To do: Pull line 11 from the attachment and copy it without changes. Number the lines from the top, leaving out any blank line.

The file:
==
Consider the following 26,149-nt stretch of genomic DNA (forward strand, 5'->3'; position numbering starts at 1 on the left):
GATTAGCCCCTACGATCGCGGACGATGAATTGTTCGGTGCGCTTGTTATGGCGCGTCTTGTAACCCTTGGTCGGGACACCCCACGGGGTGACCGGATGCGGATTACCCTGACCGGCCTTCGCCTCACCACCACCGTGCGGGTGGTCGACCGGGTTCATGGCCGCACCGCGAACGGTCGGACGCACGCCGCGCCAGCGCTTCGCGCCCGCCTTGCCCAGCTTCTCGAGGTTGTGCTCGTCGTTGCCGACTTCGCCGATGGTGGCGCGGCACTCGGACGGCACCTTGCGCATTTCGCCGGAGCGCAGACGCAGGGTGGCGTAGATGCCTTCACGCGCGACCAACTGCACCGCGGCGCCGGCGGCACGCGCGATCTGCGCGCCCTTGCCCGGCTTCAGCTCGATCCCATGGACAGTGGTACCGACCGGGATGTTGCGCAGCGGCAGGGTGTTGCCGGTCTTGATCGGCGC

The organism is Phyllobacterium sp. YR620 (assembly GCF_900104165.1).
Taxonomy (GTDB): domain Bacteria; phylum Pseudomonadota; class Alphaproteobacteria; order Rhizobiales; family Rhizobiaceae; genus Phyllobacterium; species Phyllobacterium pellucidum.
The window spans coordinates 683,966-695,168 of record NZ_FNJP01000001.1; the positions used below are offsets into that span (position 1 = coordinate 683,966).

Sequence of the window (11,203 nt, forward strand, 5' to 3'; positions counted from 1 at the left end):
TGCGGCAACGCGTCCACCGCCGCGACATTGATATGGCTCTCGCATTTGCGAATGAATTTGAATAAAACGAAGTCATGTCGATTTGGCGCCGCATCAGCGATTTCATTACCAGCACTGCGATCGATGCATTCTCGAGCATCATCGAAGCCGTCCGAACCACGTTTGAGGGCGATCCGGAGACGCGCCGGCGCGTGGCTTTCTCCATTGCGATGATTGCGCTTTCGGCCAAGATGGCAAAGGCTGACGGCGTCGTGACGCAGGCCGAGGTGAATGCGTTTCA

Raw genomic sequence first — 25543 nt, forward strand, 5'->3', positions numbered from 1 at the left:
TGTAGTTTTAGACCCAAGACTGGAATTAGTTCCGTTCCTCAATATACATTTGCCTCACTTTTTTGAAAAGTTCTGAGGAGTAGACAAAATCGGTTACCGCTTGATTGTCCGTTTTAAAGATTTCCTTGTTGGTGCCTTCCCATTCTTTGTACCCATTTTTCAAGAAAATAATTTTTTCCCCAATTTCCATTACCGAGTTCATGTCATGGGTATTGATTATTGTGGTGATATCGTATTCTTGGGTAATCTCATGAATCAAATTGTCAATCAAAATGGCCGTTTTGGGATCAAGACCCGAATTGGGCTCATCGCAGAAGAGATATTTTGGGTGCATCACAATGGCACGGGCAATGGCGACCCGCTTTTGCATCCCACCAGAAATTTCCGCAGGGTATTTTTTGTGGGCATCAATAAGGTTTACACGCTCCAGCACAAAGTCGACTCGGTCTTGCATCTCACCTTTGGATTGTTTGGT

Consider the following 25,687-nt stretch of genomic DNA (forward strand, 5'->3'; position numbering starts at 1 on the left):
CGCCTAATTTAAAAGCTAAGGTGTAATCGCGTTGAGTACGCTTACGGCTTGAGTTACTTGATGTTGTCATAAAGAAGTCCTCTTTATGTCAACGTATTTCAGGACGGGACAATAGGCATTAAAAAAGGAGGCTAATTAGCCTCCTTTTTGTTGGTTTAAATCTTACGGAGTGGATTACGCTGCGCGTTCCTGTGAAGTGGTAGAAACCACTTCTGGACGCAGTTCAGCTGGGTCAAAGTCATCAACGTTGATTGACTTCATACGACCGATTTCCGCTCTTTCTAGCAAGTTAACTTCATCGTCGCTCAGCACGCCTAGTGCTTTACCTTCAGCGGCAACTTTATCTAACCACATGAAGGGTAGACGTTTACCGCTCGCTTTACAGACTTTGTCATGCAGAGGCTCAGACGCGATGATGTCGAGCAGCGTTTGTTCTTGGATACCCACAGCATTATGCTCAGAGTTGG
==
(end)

CGCCTAATTTAAAAGCTAAGGTGTAATCGCGTTGAGTACGCTTACGGCTTGAGTTACTTGATGTTGTCATAAAGAAGTCCTCTTTATGTCAACGTATTTCAGGACGGGACAATAGGCATTAAAAAAGGAGGCTAATTAGCCTCCTTTTTGTTGGTTTAAATCTTACGGAGTGGATTACGCTGCGCGTTCCTGTGAAGTGGTAGAAACCACTTCTGGACGCAGTTCAGCTGGGTCAAAGTCATCAACGTTGATTGACTTCATACGACCGATTTCCGCTCTTTCTAGCAAGTTAACTTCATCGTCGCTCAGCACGCCTAGTGCTTTACCTTCAGCGGCAACTTTATCTAACCACATGAAGGGTAGACGTTTACCGCTCGCTTTACAGACTTTGTCATGCAGAGGCTCAGACGCGATGATGTCGAGCAGCGTTTGTTCTTGGATACCCACAGCATTATGCTCAGAGTTGG